The recent public outcry against the treatment of women in India is a song we’ve heard too many times before.
Karl Marx once famously said that history repeats itself “first as tragedy, then as farce”. The gang-rape atrocity of a 23-year old woman in Delhi on 16 December 2012 for the most part appears nothing but a “tragedy”. The brutality of the incident in Delhi and the public mourning of that woman’s tragic death has set Indian society on a path on introspection of the treatment of women and on a mission to change the country’s legal system’s inefficacy in reporting and prosecuting sex attacks. The uncomfortable truth for India and Delhi, which is now tarnished with the reputation of ‘rape capital’ of India, is that this has all happened before.
While any fool knows that rape is unfortunately nothing new in Indian cities, in the late 1970s and early 1980s however incidents of rape took centre stage, just as it does now, with remarkable similarity. From 1977 through to the 1980s there existed the same national outcry, both from the public and media, against the treatment of women, particularly rallying around rape atrocities. The movement, much like in its current guise, was sparked by a brutal rape incident such as that of Rameeza Bee, a Muslim woman gang raped by three policemen in Hyderabad in 1978. The incident galvanized women’s organisations and the public alike in denouncing the perpetrators but also raised the larger social question.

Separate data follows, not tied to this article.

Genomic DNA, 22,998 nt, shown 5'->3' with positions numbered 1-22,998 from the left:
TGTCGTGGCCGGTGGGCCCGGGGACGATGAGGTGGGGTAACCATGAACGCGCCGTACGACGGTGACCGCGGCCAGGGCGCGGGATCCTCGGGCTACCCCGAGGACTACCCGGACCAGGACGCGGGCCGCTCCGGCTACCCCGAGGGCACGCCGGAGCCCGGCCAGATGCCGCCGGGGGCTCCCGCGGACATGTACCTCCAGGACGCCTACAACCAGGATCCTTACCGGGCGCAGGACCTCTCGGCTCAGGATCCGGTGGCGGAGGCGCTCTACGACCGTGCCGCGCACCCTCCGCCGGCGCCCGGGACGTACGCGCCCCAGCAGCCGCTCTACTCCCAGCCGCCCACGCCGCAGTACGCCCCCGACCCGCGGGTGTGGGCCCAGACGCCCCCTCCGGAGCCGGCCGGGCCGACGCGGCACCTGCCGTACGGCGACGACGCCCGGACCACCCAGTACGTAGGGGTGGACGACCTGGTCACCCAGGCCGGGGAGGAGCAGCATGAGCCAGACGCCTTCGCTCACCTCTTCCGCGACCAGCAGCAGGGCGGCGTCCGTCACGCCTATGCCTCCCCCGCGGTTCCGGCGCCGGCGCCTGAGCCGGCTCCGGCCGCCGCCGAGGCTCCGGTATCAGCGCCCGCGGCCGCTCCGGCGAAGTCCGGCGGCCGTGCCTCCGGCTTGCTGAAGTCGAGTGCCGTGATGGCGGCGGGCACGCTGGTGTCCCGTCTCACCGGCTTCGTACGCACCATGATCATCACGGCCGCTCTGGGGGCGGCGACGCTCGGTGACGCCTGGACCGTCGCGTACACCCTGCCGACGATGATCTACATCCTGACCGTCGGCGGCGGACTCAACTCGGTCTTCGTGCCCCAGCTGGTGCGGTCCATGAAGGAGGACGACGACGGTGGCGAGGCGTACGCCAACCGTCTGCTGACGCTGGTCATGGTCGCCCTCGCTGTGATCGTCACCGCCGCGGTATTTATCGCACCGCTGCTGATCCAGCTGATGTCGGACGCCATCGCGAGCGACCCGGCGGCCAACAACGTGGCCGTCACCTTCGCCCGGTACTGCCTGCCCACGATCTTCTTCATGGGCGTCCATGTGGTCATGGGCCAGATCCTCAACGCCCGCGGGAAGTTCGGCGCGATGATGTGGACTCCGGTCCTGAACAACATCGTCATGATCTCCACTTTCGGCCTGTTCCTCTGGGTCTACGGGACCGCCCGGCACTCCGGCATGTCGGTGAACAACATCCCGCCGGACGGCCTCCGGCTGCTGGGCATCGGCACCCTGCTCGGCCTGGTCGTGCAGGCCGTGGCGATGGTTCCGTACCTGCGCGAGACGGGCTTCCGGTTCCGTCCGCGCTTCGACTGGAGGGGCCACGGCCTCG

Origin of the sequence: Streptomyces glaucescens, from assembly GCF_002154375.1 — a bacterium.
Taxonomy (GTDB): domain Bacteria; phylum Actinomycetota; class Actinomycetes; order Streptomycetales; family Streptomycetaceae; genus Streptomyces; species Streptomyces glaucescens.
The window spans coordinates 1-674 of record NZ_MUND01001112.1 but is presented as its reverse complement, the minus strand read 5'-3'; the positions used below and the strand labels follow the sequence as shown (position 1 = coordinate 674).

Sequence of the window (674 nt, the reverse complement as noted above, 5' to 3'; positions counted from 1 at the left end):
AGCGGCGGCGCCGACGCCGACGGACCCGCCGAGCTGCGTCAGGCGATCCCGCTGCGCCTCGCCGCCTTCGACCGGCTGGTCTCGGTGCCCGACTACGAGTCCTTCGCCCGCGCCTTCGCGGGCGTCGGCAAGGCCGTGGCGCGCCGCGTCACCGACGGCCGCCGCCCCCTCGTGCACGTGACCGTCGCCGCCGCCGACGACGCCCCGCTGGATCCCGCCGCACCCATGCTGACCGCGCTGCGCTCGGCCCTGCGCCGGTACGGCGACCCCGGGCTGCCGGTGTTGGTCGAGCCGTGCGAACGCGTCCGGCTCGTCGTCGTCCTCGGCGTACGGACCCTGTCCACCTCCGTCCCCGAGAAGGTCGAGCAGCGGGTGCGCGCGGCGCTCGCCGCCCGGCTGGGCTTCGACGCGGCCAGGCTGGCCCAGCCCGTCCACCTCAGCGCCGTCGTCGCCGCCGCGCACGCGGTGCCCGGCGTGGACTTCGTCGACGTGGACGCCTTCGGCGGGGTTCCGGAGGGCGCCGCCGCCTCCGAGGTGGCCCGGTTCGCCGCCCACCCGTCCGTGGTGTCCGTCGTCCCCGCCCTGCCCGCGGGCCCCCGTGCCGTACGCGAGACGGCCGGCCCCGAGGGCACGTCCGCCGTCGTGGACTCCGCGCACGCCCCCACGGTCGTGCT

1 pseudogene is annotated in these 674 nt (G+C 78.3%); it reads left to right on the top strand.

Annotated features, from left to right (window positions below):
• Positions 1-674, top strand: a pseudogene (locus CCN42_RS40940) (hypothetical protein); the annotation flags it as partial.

A separate incident involving a tribal woman named Mathura in rural Maharashtra again acted as a catalyst for a more general campaign against rape, lining the streets of the major Indian cities. As is happening now in India, an initial consequence of the frenzy of media attention and social activism (both in the country and abroad), rape was ‘uncovered’ as an abhorrent social evil. More and more incidents were unearthed and women who were now more confident that their grievances would be taken seriously by the then under-fire police force brought new cases forward. In the same way, following the most recent incident, between January 1 and March 24 this year, the number of reported rapes in the Indian capital rose by 148% to 359.